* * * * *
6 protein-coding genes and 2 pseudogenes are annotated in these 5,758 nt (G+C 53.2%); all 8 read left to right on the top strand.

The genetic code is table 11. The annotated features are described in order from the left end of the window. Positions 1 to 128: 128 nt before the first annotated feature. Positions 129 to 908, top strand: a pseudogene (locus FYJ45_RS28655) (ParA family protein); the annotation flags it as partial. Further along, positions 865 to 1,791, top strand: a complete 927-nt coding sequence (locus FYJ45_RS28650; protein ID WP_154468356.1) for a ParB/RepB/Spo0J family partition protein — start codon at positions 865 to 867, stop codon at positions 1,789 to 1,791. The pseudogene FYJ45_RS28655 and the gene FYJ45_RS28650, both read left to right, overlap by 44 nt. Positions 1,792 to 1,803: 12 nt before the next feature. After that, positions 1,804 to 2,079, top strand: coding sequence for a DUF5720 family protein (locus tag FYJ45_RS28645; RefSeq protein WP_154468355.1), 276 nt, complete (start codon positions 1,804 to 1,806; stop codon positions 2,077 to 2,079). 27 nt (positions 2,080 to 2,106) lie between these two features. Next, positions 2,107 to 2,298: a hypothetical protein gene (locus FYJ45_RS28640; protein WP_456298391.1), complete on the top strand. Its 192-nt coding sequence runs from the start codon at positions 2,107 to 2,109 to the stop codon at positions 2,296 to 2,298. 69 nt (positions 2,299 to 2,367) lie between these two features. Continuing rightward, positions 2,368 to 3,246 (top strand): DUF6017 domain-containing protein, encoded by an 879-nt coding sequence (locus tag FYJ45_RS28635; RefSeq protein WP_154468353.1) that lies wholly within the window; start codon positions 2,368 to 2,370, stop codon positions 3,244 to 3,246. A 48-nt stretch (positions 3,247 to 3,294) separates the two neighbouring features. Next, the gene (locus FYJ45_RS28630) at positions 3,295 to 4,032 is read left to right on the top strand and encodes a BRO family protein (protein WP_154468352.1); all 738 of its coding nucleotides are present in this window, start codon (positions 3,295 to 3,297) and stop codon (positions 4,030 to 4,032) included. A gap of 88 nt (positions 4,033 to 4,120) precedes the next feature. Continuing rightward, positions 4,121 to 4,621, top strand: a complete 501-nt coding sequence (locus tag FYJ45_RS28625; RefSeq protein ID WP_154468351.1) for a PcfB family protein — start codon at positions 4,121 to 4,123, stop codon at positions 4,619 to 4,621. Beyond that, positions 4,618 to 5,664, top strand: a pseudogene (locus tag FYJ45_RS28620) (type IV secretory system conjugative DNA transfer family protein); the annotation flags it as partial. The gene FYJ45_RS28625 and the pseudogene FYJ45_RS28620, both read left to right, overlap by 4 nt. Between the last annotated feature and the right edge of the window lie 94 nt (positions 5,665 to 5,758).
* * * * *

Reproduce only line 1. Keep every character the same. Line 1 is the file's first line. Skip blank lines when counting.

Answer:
6 protein-coding genes and 2 pseudogenes are annotated in these 5,758 nt (G+C 53.2%); all 8 read left to right on the top strand.